Ashburn, Virginia. After another win on Sunday, sixth in seven games, head coach Ron Rivera summed up quarterback Taylor Heinicke’s day in one word.

“Taylor,” he said.

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Rivera then expanded on this single sentence by explaining what he meant. He shouldn’t have. In other words, the 19-13 victory over the Atlanta Falcons embraced everything Heinicke did: the good, the bad, sometimes the ugly, and sometimes the beautiful.

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“This is what we expected: play a few times, do a couple of things, and then come in and play that game that will set everything on fire,” Rivera said.

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This is the Heinicke experience in a nutshell. He flirts with danger every game. His limitations – size, arm strength – make many wonder how good this offense can be with him.

In a way, it has become a Rorschach test for fans: do you judge it by games that were on the brink of disaster? Or the ones he does at crucial points? Are they 10-4 in his last 14 matches because of him or in spite of him?

Although Rivera said that Heinicke would continue to compete, he did not say that it would be until the end of the season. Heinicke’s leash isn’t long, but it will likely take Washington more than one bad game to get back to Carson Wentz, who still hasn’t made the 53-man list after breaking his right ring finger on October 13. In the end, the Washingtons lead 5-1 with Heinicke; he threw for seven touchdowns against five interceptions.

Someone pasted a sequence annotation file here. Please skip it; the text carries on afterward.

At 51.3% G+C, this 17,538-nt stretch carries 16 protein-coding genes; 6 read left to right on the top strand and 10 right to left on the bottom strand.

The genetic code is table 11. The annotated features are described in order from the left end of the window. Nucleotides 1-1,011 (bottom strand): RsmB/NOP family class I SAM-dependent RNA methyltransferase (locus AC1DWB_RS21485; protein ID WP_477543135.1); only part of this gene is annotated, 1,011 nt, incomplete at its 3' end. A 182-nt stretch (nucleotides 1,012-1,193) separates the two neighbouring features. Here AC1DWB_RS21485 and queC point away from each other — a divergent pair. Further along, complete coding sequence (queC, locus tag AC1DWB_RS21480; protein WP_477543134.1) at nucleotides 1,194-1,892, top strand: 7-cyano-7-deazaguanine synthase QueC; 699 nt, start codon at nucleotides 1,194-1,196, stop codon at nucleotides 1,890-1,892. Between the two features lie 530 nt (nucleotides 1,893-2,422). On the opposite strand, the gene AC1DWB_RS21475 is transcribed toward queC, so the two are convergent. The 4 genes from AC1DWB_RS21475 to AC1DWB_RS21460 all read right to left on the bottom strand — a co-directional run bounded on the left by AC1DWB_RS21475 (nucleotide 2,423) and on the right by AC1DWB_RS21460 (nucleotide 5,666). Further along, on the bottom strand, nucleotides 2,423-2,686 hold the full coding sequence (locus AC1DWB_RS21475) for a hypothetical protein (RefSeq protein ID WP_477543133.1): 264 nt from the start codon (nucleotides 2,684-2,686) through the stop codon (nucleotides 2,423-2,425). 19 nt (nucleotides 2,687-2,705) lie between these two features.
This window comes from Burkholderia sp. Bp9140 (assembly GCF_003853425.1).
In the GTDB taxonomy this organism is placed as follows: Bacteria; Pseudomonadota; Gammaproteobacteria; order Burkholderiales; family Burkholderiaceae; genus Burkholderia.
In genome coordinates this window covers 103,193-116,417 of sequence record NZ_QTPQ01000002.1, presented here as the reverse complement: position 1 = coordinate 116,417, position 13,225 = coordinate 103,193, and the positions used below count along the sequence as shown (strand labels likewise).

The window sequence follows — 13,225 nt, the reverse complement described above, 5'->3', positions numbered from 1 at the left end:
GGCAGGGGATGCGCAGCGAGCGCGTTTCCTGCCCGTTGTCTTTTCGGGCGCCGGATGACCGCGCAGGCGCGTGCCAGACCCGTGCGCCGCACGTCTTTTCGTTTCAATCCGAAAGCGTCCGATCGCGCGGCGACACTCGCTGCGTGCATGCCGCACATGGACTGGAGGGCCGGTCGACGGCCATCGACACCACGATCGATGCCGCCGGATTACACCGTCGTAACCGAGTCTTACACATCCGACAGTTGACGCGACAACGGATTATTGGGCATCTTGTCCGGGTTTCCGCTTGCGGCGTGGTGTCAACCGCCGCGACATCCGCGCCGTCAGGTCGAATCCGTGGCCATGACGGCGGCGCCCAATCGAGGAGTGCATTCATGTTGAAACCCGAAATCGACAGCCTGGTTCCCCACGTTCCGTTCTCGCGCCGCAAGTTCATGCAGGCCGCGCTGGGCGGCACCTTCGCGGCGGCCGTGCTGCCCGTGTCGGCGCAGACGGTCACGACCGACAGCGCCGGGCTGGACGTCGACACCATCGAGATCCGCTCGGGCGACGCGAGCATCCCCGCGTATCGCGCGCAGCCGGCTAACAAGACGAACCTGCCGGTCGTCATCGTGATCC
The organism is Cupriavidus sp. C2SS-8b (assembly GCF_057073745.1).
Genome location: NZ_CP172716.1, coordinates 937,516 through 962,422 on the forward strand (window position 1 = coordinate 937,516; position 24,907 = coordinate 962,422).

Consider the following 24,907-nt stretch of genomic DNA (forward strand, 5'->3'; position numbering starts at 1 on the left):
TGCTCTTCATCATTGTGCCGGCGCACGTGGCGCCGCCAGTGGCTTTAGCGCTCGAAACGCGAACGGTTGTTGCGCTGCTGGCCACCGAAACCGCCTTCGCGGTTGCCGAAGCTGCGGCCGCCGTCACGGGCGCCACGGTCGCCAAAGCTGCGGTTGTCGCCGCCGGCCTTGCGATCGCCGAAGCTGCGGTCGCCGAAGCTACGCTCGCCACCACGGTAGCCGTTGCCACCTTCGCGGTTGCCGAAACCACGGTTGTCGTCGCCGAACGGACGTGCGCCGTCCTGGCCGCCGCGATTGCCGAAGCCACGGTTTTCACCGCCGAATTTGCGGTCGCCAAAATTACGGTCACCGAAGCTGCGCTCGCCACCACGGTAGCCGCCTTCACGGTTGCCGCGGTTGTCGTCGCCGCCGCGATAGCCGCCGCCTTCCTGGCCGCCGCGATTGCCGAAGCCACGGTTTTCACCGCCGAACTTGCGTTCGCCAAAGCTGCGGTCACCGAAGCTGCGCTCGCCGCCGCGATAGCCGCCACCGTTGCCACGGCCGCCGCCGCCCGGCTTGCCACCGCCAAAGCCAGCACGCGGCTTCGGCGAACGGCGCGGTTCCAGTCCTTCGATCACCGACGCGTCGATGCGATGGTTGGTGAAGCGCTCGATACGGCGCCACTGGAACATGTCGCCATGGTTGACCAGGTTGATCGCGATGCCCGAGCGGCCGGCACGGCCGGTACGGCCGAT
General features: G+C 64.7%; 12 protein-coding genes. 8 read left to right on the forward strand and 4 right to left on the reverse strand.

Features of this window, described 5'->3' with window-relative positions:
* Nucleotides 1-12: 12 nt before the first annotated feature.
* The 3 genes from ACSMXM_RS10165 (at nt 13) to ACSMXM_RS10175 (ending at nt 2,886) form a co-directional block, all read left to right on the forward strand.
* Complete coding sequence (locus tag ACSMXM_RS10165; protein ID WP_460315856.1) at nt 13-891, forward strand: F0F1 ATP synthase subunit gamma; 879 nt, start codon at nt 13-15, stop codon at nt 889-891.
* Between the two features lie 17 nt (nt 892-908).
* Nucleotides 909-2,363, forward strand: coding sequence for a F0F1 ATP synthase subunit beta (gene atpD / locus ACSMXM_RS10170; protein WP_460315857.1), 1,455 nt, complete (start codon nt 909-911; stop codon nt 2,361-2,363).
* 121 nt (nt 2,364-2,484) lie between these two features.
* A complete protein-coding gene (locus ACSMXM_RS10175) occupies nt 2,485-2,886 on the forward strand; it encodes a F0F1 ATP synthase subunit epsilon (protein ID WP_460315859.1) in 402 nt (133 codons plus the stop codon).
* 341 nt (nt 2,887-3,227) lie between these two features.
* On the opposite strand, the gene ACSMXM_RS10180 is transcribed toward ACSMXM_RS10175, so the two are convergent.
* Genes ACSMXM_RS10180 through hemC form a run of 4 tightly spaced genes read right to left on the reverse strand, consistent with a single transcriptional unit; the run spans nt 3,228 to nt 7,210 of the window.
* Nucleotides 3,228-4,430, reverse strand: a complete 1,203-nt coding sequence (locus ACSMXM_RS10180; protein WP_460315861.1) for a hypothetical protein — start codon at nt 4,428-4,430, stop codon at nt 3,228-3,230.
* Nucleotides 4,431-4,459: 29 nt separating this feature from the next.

Commanders win mainly due to their run, defense and special teams. However, coaches have often cited Heinicke’s knowledge of the offense and ability to control the game as another key to helping the offense, often at a critical moment. Its limitations may not make it anything other than a high-end backup, but the value it adds comes from its knowledge. Sometimes it’s as simple as showing games convincingly to the crowd by passing them directly to each group of positions when it’s their part of the game. And that knowledge has led to several key games this season.

“Toss of the Century”

Washington quarterbacks coach Ken Zampese didn’t hesitate to describe Heinicke’s throw to wide receiver Terry McLaurin against the Green Bay Packers on October 23.

“It was the throw of the century,” Zampese said.

Barring a slight exaggeration, this was one of Heinicke’s most impressive shots at a decisive moment. The pass came with 2:13 left and allowed Washington to use up all but the last 29 seconds in a 23-21 win.

But if Heinicke did not trust not only what he read, but also the recipient, the play failed. He landed the ball before McLaurin aborted his route because he was about to be sacked. If Heinicke waited even two tenths of a second longer, he is fired, and Washington returns the ball to Aaron Rodgers two minutes before the game-winning field goal.